Historic Thomas Kay Woolen Mill – Water Power etc.


Mill Race

In the photo on the right, the straight run of the mill race heads past the Machine Shop into the Wheel House, and would plunge twelve feet down to the turbine that powered the mill (the water gate is closed and the turbine no longer operates).  The spillway leads off to the left, passes under the Dye House, and continues on through the grounds, through Willamette University, and finally joins Pringle Creek shortly before it meets the Willamette Slough.

When I took the photo above left, I just happened to catch a male mallard duck flying right for the lens as he came in low to land. He's difficult to spot because he's so far off, but he's just above center at the top of the footbridge railing.

Wheel House

The turbine is contained in a concrete structure between the Picker House and the Scouring Room.  The turbine itself is not visible, but the outside of the concrete box and some of the water can be seen in the Scouring Room.  Above the turbine are the crown gears, which changed the direction of power from the vertical shaft of the turbine to the horizontal main drive shaft.  From there, belts and pulleys distributed power to all the machinery.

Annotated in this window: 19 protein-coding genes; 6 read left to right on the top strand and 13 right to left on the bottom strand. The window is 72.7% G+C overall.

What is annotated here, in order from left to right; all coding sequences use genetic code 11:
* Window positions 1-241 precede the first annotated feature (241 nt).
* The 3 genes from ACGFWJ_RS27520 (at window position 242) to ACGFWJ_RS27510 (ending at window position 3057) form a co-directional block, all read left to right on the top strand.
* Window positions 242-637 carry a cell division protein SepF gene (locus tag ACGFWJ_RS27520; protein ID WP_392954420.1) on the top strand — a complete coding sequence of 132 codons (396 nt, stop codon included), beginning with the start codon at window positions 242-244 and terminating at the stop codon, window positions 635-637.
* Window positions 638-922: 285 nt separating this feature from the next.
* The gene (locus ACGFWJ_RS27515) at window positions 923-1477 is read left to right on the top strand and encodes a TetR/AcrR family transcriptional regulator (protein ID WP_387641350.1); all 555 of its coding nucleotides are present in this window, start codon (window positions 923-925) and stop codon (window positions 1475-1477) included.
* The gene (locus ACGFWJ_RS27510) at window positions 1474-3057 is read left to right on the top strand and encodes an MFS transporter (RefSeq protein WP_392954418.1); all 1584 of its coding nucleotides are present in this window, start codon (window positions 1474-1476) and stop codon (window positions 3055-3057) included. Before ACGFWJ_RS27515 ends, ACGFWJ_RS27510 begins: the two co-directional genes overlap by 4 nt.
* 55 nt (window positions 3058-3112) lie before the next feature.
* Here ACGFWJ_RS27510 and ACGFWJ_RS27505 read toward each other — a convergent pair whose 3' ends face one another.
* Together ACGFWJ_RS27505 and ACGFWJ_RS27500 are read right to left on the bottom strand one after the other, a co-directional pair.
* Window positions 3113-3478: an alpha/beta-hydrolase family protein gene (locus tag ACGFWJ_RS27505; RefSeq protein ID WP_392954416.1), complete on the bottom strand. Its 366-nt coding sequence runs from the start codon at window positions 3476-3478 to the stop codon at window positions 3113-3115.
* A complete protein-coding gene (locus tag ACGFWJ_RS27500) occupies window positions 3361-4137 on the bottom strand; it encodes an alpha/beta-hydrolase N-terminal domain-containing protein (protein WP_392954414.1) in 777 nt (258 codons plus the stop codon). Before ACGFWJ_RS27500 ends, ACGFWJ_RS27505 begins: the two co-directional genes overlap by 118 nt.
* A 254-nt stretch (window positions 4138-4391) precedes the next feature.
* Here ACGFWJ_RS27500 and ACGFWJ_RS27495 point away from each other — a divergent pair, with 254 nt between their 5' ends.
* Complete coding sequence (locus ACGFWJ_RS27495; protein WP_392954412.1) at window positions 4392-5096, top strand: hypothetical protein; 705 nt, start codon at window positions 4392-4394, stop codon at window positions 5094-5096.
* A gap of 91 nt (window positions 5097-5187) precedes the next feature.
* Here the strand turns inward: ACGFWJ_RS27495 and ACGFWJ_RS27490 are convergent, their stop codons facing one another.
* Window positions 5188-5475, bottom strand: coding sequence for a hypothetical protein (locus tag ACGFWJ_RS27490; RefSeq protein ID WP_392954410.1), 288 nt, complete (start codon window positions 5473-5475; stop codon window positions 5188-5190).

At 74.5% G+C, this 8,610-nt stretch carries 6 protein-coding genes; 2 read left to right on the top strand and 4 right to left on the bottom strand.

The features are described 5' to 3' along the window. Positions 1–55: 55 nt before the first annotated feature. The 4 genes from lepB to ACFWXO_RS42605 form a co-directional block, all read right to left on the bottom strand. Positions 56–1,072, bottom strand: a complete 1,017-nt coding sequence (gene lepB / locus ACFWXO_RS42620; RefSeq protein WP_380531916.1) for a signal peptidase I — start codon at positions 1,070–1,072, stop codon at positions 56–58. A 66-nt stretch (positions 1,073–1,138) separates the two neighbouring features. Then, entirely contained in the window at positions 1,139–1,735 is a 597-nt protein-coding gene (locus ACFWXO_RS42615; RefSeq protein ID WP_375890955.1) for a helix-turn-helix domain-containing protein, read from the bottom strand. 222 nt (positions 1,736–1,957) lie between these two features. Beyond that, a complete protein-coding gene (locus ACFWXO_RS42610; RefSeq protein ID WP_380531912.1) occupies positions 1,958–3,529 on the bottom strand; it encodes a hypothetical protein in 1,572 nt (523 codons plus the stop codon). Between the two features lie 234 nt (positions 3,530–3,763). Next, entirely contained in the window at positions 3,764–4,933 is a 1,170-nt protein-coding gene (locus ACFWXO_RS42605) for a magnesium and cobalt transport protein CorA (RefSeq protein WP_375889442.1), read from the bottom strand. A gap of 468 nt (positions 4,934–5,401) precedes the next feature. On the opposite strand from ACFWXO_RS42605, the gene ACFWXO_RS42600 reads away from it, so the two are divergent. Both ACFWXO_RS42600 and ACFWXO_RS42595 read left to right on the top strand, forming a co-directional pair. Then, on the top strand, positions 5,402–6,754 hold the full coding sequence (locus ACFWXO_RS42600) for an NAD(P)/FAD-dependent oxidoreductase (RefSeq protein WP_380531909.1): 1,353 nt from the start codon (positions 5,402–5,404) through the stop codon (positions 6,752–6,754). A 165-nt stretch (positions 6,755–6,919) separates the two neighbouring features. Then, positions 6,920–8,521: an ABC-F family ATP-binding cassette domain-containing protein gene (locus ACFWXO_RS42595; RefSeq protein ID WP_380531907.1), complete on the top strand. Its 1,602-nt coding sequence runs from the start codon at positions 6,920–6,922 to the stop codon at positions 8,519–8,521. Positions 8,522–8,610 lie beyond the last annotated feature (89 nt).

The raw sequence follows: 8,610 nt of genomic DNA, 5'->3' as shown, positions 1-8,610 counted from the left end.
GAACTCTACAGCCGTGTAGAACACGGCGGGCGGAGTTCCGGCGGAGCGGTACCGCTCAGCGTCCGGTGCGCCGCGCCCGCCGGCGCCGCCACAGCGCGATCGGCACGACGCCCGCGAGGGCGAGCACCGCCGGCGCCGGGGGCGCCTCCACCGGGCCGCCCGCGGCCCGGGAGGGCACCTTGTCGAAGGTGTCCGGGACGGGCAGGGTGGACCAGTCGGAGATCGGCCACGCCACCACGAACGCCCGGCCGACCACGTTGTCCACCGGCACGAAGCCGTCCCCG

Turbine and PGE Exhibit

Another turbine is displayed on the grounds; in particular this is a 1914 Samson Leffel 45, which produced 170 horsepower / 20 kilowatts at this location.  It was enough to run the entire mill until increased production during World War II required additional power.  In a small building next to the Dye House is a PGE exhibit on water power.  Pushing a button on the scale model display will set it running for a minute; this still photo doesn’t do it justice.

Machine Shop

Whenever possible, repairs were made on-site, so one of the outbuildings contained a machine shop and forge.  The push of a button sets the bandsaw, hacksaw, and drill press running for a bit.  They’re really powered by an electric motor, but since the belts and line shaft spin as well, you get a sense of what it was like.

Queue mystery music...

These two photos just show the passage that leads past the crown gears to the Picker House.  This section of the tour feels like something out of a movie or video game.